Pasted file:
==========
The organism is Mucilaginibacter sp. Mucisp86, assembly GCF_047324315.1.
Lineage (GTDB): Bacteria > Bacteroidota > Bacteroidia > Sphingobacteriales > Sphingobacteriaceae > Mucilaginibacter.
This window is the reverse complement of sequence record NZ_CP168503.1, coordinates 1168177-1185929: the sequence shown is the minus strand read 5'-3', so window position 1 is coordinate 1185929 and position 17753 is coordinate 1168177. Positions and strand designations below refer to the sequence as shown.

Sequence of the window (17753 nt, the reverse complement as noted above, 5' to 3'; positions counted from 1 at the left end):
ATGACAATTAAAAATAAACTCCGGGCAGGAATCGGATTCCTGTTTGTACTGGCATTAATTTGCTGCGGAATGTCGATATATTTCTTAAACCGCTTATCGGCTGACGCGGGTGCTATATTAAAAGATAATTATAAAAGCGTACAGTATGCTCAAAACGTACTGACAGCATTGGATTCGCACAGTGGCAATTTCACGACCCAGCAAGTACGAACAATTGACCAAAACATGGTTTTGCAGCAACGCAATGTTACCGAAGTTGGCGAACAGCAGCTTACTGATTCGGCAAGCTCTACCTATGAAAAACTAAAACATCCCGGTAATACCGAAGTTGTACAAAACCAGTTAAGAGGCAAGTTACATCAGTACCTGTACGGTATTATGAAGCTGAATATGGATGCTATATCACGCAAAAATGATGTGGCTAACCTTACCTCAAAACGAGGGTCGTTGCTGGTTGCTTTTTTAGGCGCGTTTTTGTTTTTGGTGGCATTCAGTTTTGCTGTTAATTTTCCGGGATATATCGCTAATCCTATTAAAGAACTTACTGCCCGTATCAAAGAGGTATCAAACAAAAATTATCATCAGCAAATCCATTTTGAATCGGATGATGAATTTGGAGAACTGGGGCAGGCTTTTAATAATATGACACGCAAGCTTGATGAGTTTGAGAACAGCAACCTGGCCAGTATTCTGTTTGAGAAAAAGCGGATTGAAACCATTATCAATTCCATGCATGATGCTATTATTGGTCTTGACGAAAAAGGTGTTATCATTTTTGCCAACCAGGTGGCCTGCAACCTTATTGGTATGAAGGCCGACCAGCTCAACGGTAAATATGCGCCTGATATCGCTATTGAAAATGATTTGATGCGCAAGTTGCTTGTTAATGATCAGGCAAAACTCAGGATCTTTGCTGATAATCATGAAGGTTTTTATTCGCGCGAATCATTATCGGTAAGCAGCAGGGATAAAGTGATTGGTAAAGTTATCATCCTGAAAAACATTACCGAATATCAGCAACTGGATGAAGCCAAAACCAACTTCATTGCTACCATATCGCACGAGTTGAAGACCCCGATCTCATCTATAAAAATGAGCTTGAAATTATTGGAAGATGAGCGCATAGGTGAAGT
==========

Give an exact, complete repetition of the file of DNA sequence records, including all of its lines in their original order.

The organism is Mucilaginibacter sp. Mucisp86, assembly GCF_047324315.1.
Lineage (GTDB): Bacteria > Bacteroidota > Bacteroidia > Sphingobacteriales > Sphingobacteriaceae > Mucilaginibacter.
This window is the reverse complement of sequence record NZ_CP168503.1, coordinates 1168177-1185929: the sequence shown is the minus strand read 5'-3', so window position 1 is coordinate 1185929 and position 17753 is coordinate 1168177. Positions and strand designations below refer to the sequence as shown.

Sequence of the window (17753 nt, the reverse complement as noted above, 5' to 3'; positions counted from 1 at the left end):
ATGACAATTAAAAATAAACTCCGGGCAGGAATCGGATTCCTGTTTGTACTGGCATTAATTTGCTGCGGAATGTCGATATATTTCTTAAACCGCTTATCGGCTGACGCGGGTGCTATATTAAAAGATAATTATAAAAGCGTACAGTATGCTCAAAACGTACTGACAGCATTGGATTCGCACAGTGGCAATTTCACGACCCAGCAAGTACGAACAATTGACCAAAACATGGTTTTGCAGCAACGCAATGTTACCGAAGTTGGCGAACAGCAGCTTACTGATTCGGCAAGCTCTACCTATGAAAAACTAAAACATCCCGGTAATACCGAAGTTGTACAAAACCAGTTAAGAGGCAAGTTACATCAGTACCTGTACGGTATTATGAAGCTGAATATGGATGCTATATCACGCAAAAATGATGTGGCTAACCTTACCTCAAAACGAGGGTCGTTGCTGGTTGCTTTTTTAGGCGCGTTTTTGTTTTTGGTGGCATTCAGTTTTGCTGTTAATTTTCCGGGATATATCGCTAATCCTATTAAAGAACTTACTGCCCGTATCAAAGAGGTATCAAACAAAAATTATCATCAGCAAATCCATTTTGAATCGGATGATGAATTTGGAGAACTGGGGCAGGCTTTTAATAATATGACACGCAAGCTTGATGAGTTTGAGAACAGCAACCTGGCCAGTATTCTGTTTGAGAAAAAGCGGATTGAAACCATTATCAATTCCATGCATGATGCTATTATTGGTCTTGACGAAAAAGGTGTTATCATTTTTGCCAACCAGGTGGCCTGCAACCTTATTGGTATGAAGGCCGACCAGCTCAACGGTAAATATGCGCCTGATATCGCTATTGAAAATGATTTGATGCGCAAGTTGCTTGTTAATGATCAGGCAAAACTCAGGATCTTTGCTGATAATCATGAAGGTTTTTATTCGCGCGAATCATTATCGGTAAGCAGCAGGGATAAAGTGATTGGTAAAGTTATCATCCTGAAAAACATTACCGAATATCAGCAACTGGATGAAGCCAAAACCAACTTCATTGCTACCATATCGCACGAGTTGAAGACCCCGATCTCATCTATAAAAATGAGCTTGAAATTATTGGAAGATGAGCGCATAGGTGAAGT